Well...we know where Michael Bay's getting his ideas from now, don't we?
Well…we know where Michael Bay’s getting his ideas from now, don’t we?

With the introductory action sequence (wherein Team America destroys the Louvre, the Arc de Triomphe, and the Eiffel Tower) out of the way, we meet the Team’s fifth wheel: Carson (Parker again), who asks Lisa to marry him…moments before a supposedly-dead terrorist comes back to life for one last shot. It hits, Carson dies in Lisa’s arms, she screams “NOOO!” to sky and we’re off to the actual plot.

Seeking to fill the new void in their ranks, Team leader Spottswoode (Daran Norris) recruits “Top Gun actor” Gary Johnson (Parker again) away from Johnson’s hit Broadway musical Lease (“Hey, sing that song about how everybody got AIDS.”) I.N.T.E.L.L.I.G.E.N.C.E. (the artificially-intelligent, data mining supercomputer inside Team America’s home base, voiced by LA DJ Phil Hendrie) indicates the terrorists are planning something, setting up three wonderfully deployed “it’ll be 9/11 times x” jokes. Ah, but “Top Gun actor” Gary Johnson graduated suma cum laudie from Iowa State, with a double major in Acting and “world languages.” In Spottswoode’s eyes, that makes Gary the perfect undercover operative. After all, spying’s just like acting…except people die if you fuck up (and, often enough, even if you don’t). And your makeup job consists of Ethnic Reassignment Surgery. Like in You Only Live Twice…or Die Another Day, which was probably what they were thinking of at the time.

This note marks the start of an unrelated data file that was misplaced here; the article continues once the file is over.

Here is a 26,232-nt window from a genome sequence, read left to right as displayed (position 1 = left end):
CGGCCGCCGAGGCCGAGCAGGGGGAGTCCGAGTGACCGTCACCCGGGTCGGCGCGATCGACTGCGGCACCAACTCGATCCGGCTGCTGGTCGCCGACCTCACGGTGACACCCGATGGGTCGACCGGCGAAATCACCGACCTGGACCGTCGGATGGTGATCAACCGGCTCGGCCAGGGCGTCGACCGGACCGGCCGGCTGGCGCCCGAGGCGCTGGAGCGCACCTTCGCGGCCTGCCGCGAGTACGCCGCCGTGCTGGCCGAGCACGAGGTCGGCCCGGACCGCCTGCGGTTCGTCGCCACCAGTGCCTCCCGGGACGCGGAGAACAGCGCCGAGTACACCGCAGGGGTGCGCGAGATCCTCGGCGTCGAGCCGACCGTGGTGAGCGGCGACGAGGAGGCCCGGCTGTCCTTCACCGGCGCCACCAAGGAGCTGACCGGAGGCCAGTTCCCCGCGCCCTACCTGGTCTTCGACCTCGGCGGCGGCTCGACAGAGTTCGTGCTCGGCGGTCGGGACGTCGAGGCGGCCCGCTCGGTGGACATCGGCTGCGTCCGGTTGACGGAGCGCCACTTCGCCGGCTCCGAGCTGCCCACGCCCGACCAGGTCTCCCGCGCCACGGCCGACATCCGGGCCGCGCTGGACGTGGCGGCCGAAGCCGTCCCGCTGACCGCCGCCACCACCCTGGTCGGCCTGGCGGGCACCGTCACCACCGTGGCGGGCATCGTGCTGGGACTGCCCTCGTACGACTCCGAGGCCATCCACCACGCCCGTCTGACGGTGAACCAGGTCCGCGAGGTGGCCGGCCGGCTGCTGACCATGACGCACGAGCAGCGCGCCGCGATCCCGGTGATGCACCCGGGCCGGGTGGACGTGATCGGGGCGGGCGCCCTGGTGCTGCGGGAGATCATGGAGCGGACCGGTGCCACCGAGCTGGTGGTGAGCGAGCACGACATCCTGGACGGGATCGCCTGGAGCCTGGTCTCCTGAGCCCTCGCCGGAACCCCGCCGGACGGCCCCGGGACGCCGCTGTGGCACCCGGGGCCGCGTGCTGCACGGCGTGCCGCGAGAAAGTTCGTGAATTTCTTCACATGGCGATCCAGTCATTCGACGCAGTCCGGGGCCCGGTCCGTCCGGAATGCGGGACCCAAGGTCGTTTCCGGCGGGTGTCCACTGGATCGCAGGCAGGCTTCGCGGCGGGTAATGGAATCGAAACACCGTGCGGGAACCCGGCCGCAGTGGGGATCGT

Thankfully, this is a Parker/Stone production, so Gary comes out of his “Valmorphization” in absurd, Arab-face makeup, complete with an Eric Cartman, pubic hair beard. Which completely fools the terrorists Our Heroes find in the Star Wars cantina spoof this film uses to represent Egypt.

"Wait a minute, wait a minute, you ain't heard nothin' yet..."
“Wait a minute, wait a minute, you ain’t heard nothin’ yet…”

Gary’s infiltration leads to a gratuitous car chase that’s one part Bad Boys II, one part Condorman, and two-parts Mission Impossible II. (Lisa even saves Gary by riding in on a motorcycle, setting up their eventual love and the famous-before-it-even-came-out Puppet Sex Scene, about which too much has already been said).